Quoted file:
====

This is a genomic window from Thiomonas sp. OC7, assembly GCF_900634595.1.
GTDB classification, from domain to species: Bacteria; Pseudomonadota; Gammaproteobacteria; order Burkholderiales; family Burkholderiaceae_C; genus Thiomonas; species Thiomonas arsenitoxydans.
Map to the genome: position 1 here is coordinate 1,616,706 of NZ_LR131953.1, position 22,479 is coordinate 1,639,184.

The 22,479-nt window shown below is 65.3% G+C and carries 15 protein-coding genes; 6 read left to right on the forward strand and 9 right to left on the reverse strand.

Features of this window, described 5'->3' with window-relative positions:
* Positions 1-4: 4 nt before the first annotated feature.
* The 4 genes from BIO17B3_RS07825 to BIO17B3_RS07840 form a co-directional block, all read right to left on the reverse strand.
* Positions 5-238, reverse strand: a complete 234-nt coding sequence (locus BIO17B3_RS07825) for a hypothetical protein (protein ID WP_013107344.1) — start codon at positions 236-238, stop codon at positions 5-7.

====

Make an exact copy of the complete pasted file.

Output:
This is a genomic window from Thiomonas sp. OC7, assembly GCF_900634595.1.
GTDB classification, from domain to species: Bacteria; Pseudomonadota; Gammaproteobacteria; order Burkholderiales; family Burkholderiaceae_C; genus Thiomonas; species Thiomonas arsenitoxydans.
Map to the genome: position 1 here is coordinate 1,616,706 of NZ_LR131953.1, position 22,479 is coordinate 1,639,184.

The 22,479-nt window shown below is 65.3% G+C and carries 15 protein-coding genes; 6 read left to right on the forward strand and 9 right to left on the reverse strand.

Features of this window, described 5'->3' with window-relative positions:
* Positions 1-4: 4 nt before the first annotated feature.
* The 4 genes from BIO17B3_RS07825 to BIO17B3_RS07840 form a co-directional block, all read right to left on the reverse strand.
* Positions 5-238, reverse strand: a complete 234-nt coding sequence (locus BIO17B3_RS07825) for a hypothetical protein (protein ID WP_013107344.1) — start codon at positions 236-238, stop codon at positions 5-7.